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Statement on Signing the Torture Victims Relief Act of 1998

October 30, 1998

Today I am pleased to sign into law H.R. 4309, the "Torture Victims Relief Act of 1998." This Act authorizes continued and expanded U.S. contributions to treatment centers, both in the United States and around the world, for persons who suffer from the mental and physical anguish of having been tortured.

The United States has contributed to these centers for many years—directly to domestic centers through the Department of Health and Human Services and to overseas centers through the Agency for International Development, and indirectly, through Department of State contributions to the United Nations Voluntary Fund for the Victims of Torture. Contributions of this nature are a concrete and practical step that the U.S. Government takes to mitigate the effects of this serious, and far too pervasive, human rights violation.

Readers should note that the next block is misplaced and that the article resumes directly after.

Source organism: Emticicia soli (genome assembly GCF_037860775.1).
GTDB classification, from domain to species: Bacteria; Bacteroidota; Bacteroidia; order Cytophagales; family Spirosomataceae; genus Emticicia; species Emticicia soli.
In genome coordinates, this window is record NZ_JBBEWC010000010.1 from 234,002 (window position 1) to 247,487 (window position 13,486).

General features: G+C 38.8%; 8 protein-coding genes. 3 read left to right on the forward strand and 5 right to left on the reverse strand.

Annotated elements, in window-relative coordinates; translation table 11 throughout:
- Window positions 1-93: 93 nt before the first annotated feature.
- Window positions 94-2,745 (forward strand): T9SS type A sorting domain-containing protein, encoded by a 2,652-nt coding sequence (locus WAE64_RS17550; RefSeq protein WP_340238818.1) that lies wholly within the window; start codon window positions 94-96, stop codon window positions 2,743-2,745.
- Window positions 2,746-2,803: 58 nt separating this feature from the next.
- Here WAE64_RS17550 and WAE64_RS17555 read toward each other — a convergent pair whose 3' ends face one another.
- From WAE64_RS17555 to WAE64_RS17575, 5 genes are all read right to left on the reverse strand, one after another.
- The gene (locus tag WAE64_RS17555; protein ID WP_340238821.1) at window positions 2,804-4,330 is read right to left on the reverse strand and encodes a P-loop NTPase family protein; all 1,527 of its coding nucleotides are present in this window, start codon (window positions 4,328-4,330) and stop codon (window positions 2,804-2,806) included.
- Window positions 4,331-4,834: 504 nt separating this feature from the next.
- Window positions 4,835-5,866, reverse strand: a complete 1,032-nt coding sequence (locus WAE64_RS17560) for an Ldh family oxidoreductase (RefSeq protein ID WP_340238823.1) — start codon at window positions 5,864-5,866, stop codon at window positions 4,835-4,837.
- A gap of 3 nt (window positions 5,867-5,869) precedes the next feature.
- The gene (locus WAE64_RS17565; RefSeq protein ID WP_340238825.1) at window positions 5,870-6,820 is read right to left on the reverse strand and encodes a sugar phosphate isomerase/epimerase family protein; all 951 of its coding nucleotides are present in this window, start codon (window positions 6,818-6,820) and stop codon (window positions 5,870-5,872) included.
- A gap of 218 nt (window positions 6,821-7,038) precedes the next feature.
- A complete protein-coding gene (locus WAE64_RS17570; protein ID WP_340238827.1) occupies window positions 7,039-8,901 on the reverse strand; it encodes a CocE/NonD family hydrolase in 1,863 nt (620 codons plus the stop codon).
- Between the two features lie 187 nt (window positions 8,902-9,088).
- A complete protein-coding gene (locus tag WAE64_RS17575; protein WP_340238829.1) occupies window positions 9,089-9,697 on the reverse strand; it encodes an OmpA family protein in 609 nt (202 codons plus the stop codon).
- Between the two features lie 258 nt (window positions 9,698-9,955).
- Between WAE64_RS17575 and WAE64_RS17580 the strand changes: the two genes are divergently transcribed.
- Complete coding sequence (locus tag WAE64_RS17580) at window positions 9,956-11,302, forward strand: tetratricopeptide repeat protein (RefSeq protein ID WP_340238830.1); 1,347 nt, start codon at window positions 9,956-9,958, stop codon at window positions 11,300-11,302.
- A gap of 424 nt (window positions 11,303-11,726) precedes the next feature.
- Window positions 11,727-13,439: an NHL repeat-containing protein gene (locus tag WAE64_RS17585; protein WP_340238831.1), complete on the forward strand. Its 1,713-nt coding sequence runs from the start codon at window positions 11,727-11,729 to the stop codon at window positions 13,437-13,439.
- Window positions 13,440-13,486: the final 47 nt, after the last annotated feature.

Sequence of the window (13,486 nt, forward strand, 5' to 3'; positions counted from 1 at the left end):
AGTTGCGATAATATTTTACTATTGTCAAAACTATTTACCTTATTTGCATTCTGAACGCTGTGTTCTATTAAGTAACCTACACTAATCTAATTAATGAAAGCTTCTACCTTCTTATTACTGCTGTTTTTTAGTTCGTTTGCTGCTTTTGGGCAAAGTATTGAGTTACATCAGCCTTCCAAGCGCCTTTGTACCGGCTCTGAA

I want to stress, however, that assisting torture victims does not end the curse of torture. The United States will continue its efforts to shine a spotlight on this horrible practice wherever it occurs, and we will do all we can to bring it to an end.

I want to take this opportunity to thank all those who have contributed to the successful passage of this legislation. I also salute those nongovernmental organizations active in the cause of human rights, who encouraged congressional passage of this Act and who work tirelessly to keep alive the spirit of human rights, in our hearts and in our domestic and foreign policy.


The White House, October 30, 1998.

NOTE: H.R. 4309, approved October 30, was assigned Public Law No. 105-320.

William J. Clinton, Statement on Signing the Torture Victims Relief Act of 1998 Online by Gerhard Peters and John T. Woolley, The American Presidency Project

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